squid+apache+php-fpm How squid could mark DEAD a peer where Apache is alive and php-fpm dead?
Thank you all for the great work on Squid.
I got last week a bad "issue" where a squid Version 4.0.23 set to
send requests to 4 VMs didn't detect a dead peer.
On each VM are running Apache as the frontal, and php-fpm as php
Squid is using sourcehash load balancing algorithm.
But, if the php-fpm is down or busy, Apache will return a 504
Gateway timeout to Squid and browser, and squid will continue to
send requests to same Apache, even if the answer will always be
HTTP code 504, because Apache is ALIVE.
Apache is there, respawning, but the user is not getting the
And all IPs that are connecting to this VM, will fail, so 25% of
all users will suffer unavailability.
I have setup some watchdogs scripts that will now, from the VM
intern itself, check if there is a 504 code returned by Apache,
and in that case, will restart php-fpm.
But how to tell squid to mark dead a peer that returns 504 code ?
Re: squid+apache+php-fpm How squid could mark DEAD a peer where Apache is alive and php-fpm dead?
On 6/28/20 10:56 AM, Patrick Chemla wrote:
> I got last week a bad "issue" where a squid Version 4.0.23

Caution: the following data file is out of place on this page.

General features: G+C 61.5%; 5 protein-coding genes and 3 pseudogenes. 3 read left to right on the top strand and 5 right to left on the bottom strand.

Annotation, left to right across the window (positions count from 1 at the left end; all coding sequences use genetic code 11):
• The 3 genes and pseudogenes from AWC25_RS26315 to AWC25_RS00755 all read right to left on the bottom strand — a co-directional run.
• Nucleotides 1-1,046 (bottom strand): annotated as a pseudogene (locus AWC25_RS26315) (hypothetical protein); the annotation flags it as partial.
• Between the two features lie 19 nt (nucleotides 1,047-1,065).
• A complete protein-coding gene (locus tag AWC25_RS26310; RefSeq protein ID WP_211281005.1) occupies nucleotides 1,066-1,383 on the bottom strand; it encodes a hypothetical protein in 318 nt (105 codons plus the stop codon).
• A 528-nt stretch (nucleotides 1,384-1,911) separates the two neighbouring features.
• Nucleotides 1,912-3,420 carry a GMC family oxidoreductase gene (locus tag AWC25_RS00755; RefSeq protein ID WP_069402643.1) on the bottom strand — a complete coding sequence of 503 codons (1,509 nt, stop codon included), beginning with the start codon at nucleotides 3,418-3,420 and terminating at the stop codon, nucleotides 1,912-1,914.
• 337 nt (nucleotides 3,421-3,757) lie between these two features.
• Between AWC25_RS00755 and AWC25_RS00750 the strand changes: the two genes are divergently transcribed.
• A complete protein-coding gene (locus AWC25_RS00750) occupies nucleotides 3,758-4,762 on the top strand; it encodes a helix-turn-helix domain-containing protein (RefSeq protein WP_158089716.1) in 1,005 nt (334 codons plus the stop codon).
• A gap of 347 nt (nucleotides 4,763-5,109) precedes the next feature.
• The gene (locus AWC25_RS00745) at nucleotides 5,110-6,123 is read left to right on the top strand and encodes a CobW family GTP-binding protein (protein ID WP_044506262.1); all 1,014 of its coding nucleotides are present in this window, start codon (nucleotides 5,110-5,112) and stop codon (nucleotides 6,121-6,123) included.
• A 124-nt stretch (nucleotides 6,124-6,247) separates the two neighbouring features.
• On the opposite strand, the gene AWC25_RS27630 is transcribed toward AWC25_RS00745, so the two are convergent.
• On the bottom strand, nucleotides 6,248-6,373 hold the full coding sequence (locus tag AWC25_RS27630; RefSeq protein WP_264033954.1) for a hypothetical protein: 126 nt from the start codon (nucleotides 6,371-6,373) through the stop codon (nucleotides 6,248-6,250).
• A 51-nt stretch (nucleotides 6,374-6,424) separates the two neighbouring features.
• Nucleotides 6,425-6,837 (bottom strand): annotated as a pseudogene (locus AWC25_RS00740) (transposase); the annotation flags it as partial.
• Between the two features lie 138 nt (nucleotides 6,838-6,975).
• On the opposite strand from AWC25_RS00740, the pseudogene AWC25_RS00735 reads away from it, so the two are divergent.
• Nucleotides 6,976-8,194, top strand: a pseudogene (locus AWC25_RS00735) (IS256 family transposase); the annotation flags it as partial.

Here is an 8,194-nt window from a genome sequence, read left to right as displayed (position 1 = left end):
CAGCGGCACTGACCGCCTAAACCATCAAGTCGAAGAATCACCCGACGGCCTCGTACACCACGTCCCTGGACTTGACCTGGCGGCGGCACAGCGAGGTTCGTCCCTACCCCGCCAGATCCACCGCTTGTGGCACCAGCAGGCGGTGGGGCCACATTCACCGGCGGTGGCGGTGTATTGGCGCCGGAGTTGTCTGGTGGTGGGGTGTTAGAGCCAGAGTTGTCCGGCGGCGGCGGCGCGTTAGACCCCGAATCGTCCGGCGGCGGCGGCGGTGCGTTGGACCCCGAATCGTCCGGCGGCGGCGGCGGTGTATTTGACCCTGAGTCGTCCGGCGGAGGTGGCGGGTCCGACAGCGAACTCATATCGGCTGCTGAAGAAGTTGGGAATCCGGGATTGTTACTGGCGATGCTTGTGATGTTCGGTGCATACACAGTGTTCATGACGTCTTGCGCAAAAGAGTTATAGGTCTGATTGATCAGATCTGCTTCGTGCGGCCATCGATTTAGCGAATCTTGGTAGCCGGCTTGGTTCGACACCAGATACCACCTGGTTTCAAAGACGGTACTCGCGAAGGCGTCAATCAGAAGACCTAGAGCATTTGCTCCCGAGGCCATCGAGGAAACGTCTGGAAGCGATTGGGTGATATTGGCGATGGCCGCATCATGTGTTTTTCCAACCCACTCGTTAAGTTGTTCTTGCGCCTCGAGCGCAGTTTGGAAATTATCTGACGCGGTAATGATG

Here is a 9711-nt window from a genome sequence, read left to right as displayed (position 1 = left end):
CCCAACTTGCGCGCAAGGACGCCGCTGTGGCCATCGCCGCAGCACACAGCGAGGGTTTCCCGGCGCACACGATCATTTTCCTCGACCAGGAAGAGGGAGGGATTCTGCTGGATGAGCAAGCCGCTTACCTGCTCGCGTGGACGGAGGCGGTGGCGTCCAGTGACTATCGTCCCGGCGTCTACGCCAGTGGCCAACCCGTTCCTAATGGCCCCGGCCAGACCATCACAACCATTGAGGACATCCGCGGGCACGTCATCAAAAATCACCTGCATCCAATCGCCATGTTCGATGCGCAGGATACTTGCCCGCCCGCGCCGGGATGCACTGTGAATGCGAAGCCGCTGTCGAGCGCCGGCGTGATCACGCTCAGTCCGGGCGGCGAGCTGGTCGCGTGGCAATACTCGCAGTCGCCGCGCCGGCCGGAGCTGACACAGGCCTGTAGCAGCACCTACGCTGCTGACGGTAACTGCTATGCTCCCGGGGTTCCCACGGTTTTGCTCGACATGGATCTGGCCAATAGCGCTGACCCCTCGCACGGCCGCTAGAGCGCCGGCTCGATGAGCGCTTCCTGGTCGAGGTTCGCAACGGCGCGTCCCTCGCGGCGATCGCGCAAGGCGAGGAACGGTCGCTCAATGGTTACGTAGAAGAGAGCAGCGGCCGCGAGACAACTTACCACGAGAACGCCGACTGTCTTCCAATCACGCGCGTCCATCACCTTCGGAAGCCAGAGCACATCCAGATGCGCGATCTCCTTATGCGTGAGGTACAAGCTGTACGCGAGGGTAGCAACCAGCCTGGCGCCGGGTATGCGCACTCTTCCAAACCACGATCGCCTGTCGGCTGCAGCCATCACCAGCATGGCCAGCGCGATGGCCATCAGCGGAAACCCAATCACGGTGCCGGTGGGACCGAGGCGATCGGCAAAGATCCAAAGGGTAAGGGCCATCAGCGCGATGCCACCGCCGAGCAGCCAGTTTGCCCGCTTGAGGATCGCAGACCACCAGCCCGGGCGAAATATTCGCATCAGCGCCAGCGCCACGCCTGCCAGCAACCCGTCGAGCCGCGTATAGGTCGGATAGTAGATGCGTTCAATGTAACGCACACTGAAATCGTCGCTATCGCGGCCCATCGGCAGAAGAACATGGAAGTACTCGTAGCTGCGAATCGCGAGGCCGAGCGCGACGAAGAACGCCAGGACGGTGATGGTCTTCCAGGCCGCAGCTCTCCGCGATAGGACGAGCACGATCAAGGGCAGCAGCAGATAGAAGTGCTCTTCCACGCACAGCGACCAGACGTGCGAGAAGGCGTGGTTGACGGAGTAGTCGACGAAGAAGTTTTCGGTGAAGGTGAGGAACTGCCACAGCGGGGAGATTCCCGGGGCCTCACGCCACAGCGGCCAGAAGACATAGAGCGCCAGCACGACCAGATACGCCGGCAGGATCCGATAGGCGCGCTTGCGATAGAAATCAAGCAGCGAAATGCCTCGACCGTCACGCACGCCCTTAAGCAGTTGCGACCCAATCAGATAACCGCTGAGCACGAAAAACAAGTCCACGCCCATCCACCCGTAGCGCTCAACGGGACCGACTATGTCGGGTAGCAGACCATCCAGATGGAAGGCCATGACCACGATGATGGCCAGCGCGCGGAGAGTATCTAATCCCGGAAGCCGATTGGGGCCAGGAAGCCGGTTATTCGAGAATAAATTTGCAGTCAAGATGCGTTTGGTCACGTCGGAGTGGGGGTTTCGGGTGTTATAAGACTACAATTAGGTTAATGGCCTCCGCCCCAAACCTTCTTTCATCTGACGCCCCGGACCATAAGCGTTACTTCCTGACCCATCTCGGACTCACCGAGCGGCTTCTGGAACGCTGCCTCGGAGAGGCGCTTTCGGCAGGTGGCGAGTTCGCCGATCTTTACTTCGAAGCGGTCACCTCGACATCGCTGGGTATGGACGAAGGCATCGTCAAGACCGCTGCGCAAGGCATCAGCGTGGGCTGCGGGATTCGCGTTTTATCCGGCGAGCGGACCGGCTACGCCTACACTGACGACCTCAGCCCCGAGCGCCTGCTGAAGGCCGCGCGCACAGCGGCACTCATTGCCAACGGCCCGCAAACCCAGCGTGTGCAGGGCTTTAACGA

Please upgrade to the latest Squid v4 (or v5). While the problem you are
writing about is unlikely to disappear, there are other problems in your
Squid version. My answer is based on Squid v5, but I hope it applies to
the latest v4 as well.
> But how to tell squid to mark dead a peer that returns 504 code ?
I did not check closely, but I believe that Squid's peer viability
decisions are based primarily on transport layer problems -- valid HTTP
responses will not mark a peer dead, regardless of the HTTP status code.
Please note that your configuration may not have any peers eligible for
reforwarding the request to. For example, if you have no parent caches,
then a sourcehash peer will be the only candidate, with no reforwarding
candidates at all AFAICT. The algorithm that computes the list of
peering candidates (including candidates for reforwarding) is documented
If reforwarding is not good enough in your use case, you should be able
to ban a peer using cache_peer_access ACLs. The trigger for a ban would
probably be an annotate_transaction ACL in http_reply_access. Turning
the ban off would probably require an external ACL (or adding a
counter-like ACL support to Squid itself).
Alternatively, one could enhance Squid with a new ACL-driven
cache_peer_failure directive that would allow the admin to determine
which valid HTTP responses should qualify for marking a cache peer as
dead. Adding this feature would be straightforward AFAICT. It would be a
generally useful option. IIRC, there were requests for a similar feature
in the past. Quality pull requests or development sponsorship should be